Signs and Symptoms
If a melanoma develops, patients usually notice a new brown or black lesion on their skin, or changes occur within an existing mole. About 70% of melanomas start from new, whilst 30% come from an existing mole. Although most are pigmented (brown) some 5% stay pink (called amelanotic melanomas). Melanomas can start anywhere on the skin but are most common on sun exposed areas. Men have a higher chance of developing melanoma on the head, neck and trunk whereas women have a higher risk on the legs. Other sites melanoma can occur include the soles of the feet, in between toes or fingers, and under the nails. Rare sites include areas that have not been exposed to the sun such as within the mouth, the eye, around the anus and vagina.
The ABCDE Check
Diagnosing melanoma can be difficult even for your doctor. The ABCDE system helps to identify changes that would make you suspicious that a melanoma could be developing. If any of the below signs are present, or you have other concerns, it is best to seek the advice from your GP or dermatologist. Skin lesions that are changing need to be checked
|A||Asymmetry||One half does not match the other|
|B||Border||Irregular, crusted or notched|
|C||Colour||A change in colour- darker, lighter, varied|
|D||Diameter||6mm or more, but can be smaller|
|E||Evolving||Changes in the mole over time|
Brown colouration that occurs under a nail or at the base of a nail may represent a subungual melanoma. These melanomas are often picked up later because people mistakenly think that they have inadvertently trapped a finger or stubbed a toe, and it is only when things do not improve that they visit the doctor. Typically there is a colour change or pigmentation at the base of the nail or nail fold, with coloured streaking down the length of the nail. Sometimes the nail itself may become thickened and irregular ridged surface and even ulcerate.
A bruise on, or under a nail that is NOT growing out along with the nail needs to be investigated
If you are concerned about a mole, either one that is new or has changed, you should visit your GP. If your doctor is concerned they will refer you to a skin cancer specialist urgently (within two weeks). The diagnosis of a melanoma is made by removing the abnormal mole (excision biopsy), which is easily done under a local anaesthetic.
The excision biopsy will consist of removal of the mole with a rim of normal skin (2mm around the mole) to ensure it has been completely removed. This will be sent off for testing. Your consultant will explain the results and, if the mole was a melanoma, what further surgery is needed. This surgery will involve a wider excision of skin, from where your melanoma was, to try and ensure there are no roots left behind. In addition a further procedure, known as a sentinel node biopsy, may be recommended at the same time as your wider excision to see if the melanoma has spread.
Staging is an overall assessment of the patient with melanoma and is based on an internationally agreed classification. It describes the size of the melanoma and whether it has spread to other parts of the body. This assessment will help guide your doctor to offer the best treatment. Thinner melanomas generally behave more favourably than thicker melanomas, which is why it is important to seek advice as soon as possible. Remember, that even though staging is a statistical analysis of the available data, your melanoma is unique.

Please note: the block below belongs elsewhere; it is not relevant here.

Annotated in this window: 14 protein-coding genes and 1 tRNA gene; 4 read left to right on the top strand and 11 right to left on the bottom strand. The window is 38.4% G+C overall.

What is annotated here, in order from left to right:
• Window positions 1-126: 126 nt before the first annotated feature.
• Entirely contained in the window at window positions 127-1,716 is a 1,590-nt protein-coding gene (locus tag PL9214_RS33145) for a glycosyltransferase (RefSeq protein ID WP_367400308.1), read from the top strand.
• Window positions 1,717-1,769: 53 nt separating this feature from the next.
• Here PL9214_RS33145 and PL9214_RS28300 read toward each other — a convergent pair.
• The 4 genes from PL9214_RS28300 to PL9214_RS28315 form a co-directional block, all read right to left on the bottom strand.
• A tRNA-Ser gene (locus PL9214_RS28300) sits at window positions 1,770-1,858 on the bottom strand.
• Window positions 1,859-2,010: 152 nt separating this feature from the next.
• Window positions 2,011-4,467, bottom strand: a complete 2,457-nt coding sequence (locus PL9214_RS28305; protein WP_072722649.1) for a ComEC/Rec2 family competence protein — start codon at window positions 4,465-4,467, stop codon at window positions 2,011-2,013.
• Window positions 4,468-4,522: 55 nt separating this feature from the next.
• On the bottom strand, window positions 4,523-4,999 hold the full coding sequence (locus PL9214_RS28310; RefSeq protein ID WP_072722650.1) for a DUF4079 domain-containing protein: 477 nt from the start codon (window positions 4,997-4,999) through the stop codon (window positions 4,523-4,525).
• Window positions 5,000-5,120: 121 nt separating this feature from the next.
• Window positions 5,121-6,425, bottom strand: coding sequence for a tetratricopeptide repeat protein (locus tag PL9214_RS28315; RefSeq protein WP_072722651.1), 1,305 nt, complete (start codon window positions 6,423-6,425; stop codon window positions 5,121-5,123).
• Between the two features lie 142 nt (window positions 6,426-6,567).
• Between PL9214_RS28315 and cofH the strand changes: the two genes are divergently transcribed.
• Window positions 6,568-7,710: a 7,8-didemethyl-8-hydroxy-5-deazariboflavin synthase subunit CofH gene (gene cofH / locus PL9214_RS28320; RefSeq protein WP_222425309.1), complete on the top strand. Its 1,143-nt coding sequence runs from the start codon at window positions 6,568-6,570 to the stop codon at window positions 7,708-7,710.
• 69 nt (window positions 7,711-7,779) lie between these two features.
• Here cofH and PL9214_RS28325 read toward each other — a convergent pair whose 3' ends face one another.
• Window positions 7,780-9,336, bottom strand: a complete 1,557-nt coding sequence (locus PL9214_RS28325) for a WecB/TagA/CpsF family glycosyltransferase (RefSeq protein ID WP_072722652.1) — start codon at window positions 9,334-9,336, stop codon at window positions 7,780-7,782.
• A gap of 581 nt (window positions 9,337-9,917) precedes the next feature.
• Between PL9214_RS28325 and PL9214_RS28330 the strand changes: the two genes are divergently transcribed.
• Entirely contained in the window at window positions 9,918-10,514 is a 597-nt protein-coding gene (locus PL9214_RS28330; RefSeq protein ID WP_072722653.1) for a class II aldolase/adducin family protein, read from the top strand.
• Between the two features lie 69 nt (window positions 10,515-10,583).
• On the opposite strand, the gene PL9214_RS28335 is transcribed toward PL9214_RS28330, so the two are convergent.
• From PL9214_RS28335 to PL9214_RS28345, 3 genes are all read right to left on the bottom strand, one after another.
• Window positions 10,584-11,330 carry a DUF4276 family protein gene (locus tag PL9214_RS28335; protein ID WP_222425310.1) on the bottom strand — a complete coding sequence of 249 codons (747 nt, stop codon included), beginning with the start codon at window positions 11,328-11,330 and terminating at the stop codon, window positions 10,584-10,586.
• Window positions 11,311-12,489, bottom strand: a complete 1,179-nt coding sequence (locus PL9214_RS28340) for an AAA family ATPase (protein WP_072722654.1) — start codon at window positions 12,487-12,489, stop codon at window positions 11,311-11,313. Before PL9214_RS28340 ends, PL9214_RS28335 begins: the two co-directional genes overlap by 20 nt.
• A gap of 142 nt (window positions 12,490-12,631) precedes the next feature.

Staging and treatment is generally carried out at your regional skin cancer centre. Here your plastic surgeon or other consultant with an interest in skin cancer surgery will be able to discuss in detail what the options are for treating your skin and cancer and then reconstruction of the area.
|Stage ||Explanation |
|0||Melanoma in situ||This means that the melanoma cells have not invaded into the deeper tissues of the skin (the dermis) and is confined in the outer most layer of the skin (the epidermis) |
|1A||Melanoma is less than 1mm thick, not ulcerated (the surface of the skin is intact) and no signs of actively dividing (mitoses) ||The uppermost layer of the skin has been replaced with melanoma cells and no signs of further spread, such as to the lymph nodes or other parts of the body |
|1B||Melanoma is less than 1mm thick but has ulceration (the surface of the skin is broken) or mitoses; Melanoma is 1–2 mm thick without ulceration or mitoses ||The uppermost layer of the skin has been replaced with melanoma cells and no signs of further spread, such as to the lymph nodes or other parts of the body |
|2A||Melanoma is 1–2 mm thick and has ulceration; Melanoma is 2-4 mm thick without ulceration ||The melanoma is only into the skin and no signs of further spread, such as to the lymph nodes or other parts of the body |
|2B||Melanoma is 2–4 mm thick without ulceration; Melanoma is 4mm thick or more but without ulceration ||The melanoma is only into the skin and no signs of further spread, such as to the lymph nodes or other parts of the body |
|2C||Melanoma is 4mm thick or more, with ulceration ||The melanoma is only into the skin and no signs of further spread, such as to the lymph nodes or other parts of the body |
|3A||Melanoma is not ulcerated but has spread to the local lymph nodes (up to three nodes) ||Melanoma cells are seen in a lymph node using a microscope (microscopic deposit), but they have not increased sufficiently in number for the lymph node to be felt through the skin (macroscopic deposit). There is no evidence it has spread to other parts of the body |